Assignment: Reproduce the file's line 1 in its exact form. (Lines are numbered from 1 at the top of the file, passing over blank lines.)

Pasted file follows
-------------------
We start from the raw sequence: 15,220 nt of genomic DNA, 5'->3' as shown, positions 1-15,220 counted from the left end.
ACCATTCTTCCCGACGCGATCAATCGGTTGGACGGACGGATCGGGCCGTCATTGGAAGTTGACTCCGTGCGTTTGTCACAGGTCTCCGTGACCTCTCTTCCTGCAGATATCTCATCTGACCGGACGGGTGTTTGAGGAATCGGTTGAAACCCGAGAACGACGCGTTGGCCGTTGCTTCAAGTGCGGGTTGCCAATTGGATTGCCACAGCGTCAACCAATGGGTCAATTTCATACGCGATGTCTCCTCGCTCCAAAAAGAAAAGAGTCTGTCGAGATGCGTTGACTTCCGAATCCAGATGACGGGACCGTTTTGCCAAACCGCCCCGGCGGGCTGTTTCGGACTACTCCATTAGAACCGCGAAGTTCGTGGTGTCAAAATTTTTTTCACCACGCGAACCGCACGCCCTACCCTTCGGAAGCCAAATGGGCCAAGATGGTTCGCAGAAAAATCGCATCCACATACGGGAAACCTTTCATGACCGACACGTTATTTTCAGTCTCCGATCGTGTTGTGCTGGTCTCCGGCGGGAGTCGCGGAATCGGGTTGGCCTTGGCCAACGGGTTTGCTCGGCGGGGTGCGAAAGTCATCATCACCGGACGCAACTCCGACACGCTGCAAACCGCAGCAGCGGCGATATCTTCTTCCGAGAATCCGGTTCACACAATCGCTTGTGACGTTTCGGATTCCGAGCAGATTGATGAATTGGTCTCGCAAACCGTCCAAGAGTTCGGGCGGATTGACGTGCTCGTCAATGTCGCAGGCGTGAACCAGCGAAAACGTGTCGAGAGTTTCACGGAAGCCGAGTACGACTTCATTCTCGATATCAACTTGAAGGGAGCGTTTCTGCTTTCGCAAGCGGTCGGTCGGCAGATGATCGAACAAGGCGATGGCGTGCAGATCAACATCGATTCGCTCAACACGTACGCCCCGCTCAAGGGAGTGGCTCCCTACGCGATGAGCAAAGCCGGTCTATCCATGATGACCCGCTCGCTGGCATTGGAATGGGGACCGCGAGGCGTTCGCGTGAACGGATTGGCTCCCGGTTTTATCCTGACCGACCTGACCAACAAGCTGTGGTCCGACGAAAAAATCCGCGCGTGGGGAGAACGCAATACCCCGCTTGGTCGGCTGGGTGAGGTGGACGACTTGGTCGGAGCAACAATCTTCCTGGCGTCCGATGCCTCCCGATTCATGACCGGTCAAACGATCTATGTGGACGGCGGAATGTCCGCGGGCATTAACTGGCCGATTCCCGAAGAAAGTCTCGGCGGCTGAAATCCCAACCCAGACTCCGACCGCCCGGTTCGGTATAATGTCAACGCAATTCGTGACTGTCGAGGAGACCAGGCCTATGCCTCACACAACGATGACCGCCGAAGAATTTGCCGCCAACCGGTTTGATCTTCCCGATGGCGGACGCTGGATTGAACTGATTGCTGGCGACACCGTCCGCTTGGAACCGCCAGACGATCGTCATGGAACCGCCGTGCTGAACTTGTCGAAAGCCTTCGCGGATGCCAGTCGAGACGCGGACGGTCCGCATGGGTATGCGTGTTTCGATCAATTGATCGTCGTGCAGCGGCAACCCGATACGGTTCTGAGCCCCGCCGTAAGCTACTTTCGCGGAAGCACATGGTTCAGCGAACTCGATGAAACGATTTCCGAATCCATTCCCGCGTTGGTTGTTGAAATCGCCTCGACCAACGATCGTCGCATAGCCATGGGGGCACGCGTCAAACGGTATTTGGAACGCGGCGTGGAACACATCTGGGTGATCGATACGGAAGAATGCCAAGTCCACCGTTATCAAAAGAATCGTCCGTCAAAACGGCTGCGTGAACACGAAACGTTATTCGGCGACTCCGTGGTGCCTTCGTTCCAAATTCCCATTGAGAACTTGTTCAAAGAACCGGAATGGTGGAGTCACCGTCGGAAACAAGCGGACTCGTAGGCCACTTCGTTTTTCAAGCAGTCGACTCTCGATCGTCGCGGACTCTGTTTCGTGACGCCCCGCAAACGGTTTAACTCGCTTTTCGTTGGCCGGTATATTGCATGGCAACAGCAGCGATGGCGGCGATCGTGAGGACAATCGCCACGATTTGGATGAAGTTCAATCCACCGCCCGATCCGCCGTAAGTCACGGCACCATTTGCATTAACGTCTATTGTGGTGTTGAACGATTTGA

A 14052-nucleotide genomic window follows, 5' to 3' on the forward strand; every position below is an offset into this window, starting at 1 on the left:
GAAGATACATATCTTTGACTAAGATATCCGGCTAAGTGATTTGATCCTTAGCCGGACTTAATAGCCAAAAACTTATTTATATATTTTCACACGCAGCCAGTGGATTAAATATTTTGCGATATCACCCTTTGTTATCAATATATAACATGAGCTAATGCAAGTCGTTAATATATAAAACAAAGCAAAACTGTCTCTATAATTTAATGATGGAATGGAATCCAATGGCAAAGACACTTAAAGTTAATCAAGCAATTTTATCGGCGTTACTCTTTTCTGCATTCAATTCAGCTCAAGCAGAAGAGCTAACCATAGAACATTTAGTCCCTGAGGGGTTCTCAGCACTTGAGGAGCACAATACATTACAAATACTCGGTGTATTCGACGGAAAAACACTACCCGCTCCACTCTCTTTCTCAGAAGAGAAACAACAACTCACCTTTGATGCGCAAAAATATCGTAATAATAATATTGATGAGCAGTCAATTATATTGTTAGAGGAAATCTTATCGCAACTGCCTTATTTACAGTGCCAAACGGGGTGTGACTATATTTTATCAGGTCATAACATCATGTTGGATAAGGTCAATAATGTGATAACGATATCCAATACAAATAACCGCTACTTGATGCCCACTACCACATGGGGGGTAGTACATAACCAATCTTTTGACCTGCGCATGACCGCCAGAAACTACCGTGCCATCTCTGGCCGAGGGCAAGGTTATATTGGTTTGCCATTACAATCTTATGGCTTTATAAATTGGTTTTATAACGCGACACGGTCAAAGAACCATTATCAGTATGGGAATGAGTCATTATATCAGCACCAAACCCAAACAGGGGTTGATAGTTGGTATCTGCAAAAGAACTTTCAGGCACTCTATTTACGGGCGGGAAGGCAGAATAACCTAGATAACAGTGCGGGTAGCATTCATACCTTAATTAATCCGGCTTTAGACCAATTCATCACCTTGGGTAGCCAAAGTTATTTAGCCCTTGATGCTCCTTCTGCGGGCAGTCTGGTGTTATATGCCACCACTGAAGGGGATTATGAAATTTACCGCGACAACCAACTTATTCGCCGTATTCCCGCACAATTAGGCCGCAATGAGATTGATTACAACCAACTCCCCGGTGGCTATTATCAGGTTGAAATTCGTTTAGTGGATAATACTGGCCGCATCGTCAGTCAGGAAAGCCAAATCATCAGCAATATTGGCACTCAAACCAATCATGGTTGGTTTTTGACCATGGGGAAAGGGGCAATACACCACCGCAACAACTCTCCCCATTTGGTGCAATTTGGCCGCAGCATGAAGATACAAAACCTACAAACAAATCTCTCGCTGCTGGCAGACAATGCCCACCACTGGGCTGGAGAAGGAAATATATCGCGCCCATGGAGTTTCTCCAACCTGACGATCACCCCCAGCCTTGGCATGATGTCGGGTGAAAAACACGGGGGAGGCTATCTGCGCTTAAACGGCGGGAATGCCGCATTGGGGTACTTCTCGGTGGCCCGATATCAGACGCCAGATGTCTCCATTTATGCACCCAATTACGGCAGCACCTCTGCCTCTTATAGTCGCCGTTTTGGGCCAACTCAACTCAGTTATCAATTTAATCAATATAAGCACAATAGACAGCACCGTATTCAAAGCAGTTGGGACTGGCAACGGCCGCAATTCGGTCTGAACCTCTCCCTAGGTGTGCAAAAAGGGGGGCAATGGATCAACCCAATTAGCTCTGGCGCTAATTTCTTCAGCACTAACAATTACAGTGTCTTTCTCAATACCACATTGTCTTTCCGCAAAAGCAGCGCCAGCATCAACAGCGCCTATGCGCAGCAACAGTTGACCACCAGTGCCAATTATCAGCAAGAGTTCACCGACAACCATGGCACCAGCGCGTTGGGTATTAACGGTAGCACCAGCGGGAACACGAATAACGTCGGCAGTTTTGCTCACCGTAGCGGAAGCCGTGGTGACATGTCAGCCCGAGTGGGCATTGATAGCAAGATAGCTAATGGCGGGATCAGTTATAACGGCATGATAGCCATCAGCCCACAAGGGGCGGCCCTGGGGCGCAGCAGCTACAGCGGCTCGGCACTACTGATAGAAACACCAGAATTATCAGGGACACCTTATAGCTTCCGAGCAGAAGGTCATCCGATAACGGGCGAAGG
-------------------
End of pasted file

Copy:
We start from the raw sequence: 15,220 nt of genomic DNA, 5'->3' as shown, positions 1-15,220 counted from the left end.